Cookbook review: Love in the language of food

Credit: Handout

Credit: Handout

‘A Table Full of Love: Recipes to Comfort, Seduce, Celebrate and Everything in Between’ by Skye McAlpine (Bloomsbury, $35)

Food writers are prone to waxing poetic about the joy of cooking for those you love. Few go to the lengths of defining what they actually mean by those words as Skye McAlpine.

Take her story about Sue’s Magical Chicken Soup — the seed that planted the idea of writing a whole book about “the tangle of emotions and memories we collect over a lifetime of eating, cooking and being cooked for.”

That soup, she writes, takes her back to when her mother was hospitalized with cancer and refusing all food. Nothing worked, until her friend Sue brought her a batch of homemade soup. One spoonful at a time, she began to eat again. Eight years later, her mom remains convinced Sue’s soup saved her life —as much for the comfort it brought as for whatever nutrients it might have possessed.

Its six-ingredient recipe is the first one she shares in “A Table Full of Love: Recipes to Comfort, Seduce, Celebrate, and Everything Else in Between” (Bloomsbury, $35.) The subtitle alludes to the chapter titles, which also include Nourish, Spoil, and Cocoon. Despite the unconventional structure, this lovely volume is designed to be as practical to use as it is seductive to read.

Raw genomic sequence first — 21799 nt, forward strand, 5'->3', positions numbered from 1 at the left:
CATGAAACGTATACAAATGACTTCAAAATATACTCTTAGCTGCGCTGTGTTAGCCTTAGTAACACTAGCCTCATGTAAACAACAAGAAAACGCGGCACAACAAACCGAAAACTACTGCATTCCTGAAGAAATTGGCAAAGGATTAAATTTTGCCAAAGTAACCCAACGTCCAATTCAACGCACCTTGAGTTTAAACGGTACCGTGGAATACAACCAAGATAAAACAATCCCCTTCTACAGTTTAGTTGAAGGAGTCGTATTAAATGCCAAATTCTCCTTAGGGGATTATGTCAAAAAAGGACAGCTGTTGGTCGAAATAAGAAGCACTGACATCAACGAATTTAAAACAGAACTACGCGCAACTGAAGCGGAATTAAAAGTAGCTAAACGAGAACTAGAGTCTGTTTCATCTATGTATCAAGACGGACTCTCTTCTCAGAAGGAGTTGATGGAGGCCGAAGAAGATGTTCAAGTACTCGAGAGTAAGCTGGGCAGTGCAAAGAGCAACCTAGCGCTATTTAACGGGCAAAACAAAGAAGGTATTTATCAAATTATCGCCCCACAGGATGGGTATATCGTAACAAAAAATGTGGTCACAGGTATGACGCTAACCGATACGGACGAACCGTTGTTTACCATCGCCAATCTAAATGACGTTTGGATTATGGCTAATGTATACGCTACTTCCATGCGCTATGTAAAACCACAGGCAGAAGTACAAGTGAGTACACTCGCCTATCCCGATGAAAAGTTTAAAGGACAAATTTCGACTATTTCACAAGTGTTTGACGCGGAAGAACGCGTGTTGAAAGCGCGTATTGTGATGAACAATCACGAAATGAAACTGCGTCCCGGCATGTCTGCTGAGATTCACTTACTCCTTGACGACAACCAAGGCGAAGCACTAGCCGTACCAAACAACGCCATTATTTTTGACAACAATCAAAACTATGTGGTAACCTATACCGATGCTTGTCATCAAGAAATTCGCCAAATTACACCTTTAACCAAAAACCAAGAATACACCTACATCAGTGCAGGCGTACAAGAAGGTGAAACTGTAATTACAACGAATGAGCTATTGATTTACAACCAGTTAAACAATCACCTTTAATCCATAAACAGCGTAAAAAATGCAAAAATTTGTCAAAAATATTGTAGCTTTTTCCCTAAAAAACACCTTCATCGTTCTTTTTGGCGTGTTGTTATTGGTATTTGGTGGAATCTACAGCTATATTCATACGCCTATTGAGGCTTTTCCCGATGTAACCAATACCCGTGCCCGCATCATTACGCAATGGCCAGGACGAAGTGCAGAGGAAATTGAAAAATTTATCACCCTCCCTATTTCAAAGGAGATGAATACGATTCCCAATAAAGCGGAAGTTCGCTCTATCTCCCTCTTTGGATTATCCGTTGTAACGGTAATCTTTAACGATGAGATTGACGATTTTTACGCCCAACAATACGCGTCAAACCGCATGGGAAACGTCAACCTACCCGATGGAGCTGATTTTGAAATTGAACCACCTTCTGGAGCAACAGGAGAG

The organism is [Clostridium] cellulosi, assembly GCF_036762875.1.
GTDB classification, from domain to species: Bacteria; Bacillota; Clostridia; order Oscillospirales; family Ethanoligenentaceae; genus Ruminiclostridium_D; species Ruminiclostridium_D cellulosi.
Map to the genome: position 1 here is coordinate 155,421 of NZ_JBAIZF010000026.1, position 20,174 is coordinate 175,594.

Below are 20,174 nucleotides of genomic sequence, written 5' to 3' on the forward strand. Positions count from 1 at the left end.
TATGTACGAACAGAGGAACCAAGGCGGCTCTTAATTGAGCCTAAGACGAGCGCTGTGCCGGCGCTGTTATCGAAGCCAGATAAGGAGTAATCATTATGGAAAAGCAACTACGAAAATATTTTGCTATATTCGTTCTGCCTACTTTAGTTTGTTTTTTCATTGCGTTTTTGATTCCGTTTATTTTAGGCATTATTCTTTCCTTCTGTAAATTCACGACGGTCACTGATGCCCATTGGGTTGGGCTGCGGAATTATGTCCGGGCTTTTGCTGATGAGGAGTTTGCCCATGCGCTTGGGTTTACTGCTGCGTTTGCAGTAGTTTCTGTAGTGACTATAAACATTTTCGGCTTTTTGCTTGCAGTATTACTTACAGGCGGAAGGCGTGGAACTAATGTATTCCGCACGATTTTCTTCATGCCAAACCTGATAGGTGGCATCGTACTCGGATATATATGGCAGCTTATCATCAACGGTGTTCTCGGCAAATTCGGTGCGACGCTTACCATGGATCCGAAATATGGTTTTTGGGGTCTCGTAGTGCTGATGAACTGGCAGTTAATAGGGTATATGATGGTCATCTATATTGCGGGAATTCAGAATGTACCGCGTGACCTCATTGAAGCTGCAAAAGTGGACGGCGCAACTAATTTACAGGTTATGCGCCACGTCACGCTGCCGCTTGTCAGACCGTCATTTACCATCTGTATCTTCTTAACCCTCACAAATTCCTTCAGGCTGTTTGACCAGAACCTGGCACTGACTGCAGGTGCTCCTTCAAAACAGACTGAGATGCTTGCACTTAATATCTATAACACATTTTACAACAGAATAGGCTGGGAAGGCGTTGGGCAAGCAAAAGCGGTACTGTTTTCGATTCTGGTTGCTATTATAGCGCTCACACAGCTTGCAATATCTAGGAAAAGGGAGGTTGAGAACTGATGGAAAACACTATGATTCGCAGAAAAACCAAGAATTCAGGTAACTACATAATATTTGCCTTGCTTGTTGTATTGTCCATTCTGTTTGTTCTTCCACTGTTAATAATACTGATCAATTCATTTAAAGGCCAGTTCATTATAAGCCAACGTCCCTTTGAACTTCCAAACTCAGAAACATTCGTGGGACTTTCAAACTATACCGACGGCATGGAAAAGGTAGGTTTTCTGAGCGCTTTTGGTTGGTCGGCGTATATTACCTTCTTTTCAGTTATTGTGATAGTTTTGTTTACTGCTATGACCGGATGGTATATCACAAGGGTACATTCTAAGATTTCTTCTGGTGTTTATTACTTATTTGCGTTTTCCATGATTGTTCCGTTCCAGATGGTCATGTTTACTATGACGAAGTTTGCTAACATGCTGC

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Recipes place more importance on “intuition and thoughtfulness over execution.” She encourages shortcuts “with almost evangelical fervor,”as illustrated in recipes such as Salmon en Papillote for one, Nutella Tiramisu, and a most delicious salad I made with a leftover rotisserie chicken breast, Greek yogurt, peas, mint, and a hefty spoonful of za’atar seasoning.

A classics scholar and author of two previous cookbooks, McAlpine was born in London and grew up in Venice, and today divides her time between the two cities. Her Australian husband and two sons are the primary recipients of her culinary efforts, though many other friends and family members get credit in these pages for motivating her into the kitchen.

In serving them these recipes, she also reaps a reward for herself. “Because if there’s one lesson I’ve learned in life, it’s that food cooked with love begets more love.”

Susan Puckett is a cookbook author and former food editor of The Atlanta Journal-Constitution. Follow her at


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